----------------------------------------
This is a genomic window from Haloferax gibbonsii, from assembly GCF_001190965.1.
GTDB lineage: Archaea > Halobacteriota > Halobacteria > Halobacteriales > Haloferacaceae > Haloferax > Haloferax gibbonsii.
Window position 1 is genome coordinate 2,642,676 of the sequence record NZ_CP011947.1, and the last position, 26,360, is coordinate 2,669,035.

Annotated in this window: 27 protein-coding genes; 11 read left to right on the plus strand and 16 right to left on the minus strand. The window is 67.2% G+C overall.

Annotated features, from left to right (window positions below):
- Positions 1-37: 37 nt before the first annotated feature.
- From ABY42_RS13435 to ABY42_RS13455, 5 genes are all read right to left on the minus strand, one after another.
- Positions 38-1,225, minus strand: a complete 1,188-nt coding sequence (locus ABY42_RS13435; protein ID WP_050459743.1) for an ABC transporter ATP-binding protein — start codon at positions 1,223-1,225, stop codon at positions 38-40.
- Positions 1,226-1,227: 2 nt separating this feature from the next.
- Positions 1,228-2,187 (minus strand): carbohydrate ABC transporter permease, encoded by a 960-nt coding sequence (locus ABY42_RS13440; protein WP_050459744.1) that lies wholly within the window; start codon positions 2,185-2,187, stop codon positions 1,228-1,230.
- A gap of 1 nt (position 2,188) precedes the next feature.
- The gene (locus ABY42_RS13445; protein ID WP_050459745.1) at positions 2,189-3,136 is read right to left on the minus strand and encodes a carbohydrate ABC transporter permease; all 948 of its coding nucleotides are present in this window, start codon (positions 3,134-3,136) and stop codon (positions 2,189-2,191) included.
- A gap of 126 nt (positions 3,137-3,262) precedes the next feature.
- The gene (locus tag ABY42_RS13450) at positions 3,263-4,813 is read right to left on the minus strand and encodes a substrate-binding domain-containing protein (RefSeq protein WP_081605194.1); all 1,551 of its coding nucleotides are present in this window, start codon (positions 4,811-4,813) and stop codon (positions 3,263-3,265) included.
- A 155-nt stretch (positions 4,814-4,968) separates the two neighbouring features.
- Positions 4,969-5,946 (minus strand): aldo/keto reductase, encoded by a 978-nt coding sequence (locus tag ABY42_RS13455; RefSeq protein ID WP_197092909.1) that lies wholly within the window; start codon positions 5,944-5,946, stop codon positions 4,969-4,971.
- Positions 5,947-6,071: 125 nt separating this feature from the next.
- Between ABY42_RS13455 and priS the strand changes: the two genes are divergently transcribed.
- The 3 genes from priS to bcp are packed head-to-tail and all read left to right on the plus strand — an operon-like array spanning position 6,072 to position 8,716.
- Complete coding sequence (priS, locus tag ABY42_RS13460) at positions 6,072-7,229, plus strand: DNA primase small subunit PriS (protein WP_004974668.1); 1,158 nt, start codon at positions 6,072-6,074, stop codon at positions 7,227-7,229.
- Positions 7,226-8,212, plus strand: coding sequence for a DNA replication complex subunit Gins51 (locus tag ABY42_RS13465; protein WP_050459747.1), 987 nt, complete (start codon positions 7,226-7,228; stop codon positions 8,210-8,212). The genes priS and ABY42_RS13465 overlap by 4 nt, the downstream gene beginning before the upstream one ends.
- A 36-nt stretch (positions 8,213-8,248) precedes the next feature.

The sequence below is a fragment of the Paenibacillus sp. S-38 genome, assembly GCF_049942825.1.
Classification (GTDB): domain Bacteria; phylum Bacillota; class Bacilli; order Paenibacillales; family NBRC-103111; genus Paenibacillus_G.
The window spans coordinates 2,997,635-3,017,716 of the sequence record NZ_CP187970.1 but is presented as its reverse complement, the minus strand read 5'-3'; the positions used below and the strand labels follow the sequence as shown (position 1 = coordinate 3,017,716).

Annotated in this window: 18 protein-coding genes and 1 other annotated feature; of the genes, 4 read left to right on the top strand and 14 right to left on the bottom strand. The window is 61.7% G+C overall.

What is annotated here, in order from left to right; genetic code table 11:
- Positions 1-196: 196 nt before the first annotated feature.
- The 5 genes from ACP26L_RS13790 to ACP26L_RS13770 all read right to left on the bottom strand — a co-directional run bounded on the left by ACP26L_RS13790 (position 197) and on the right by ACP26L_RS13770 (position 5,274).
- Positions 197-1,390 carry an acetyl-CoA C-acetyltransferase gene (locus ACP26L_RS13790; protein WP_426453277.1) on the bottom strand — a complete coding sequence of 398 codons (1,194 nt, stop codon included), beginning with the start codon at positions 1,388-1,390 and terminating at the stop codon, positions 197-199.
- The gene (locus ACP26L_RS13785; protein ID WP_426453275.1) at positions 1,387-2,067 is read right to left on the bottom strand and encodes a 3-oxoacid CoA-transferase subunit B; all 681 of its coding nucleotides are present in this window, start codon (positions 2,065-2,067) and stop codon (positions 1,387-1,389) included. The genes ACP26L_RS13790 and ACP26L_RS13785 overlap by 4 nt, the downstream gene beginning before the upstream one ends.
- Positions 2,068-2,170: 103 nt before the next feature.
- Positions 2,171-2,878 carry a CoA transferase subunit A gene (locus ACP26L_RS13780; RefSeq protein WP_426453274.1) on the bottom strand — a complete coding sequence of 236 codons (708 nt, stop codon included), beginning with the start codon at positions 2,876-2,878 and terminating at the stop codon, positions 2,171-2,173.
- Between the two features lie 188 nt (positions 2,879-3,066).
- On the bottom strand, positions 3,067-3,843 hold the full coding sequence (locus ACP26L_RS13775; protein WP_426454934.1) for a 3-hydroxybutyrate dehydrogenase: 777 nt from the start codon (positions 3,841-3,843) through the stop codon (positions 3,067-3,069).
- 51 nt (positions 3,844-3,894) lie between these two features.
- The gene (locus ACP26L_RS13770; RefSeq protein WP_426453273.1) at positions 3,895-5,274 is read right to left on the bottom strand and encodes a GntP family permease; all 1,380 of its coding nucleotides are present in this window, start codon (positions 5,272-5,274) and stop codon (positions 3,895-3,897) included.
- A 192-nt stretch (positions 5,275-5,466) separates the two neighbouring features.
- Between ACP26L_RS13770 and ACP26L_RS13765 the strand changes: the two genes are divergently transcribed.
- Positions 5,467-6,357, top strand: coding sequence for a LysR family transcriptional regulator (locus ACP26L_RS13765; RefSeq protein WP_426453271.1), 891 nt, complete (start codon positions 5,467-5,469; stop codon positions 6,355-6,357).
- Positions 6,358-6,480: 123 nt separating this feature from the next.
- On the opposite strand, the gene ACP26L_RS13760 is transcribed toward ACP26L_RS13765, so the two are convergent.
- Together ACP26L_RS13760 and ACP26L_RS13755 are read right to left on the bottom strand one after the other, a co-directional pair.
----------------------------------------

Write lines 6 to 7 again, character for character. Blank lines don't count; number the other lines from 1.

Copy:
- Positions 1-37: 37 nt before the first annotated feature.
- From ABY42_RS13435 to ABY42_RS13455, 5 genes are all read right to left on the minus strand, one after another.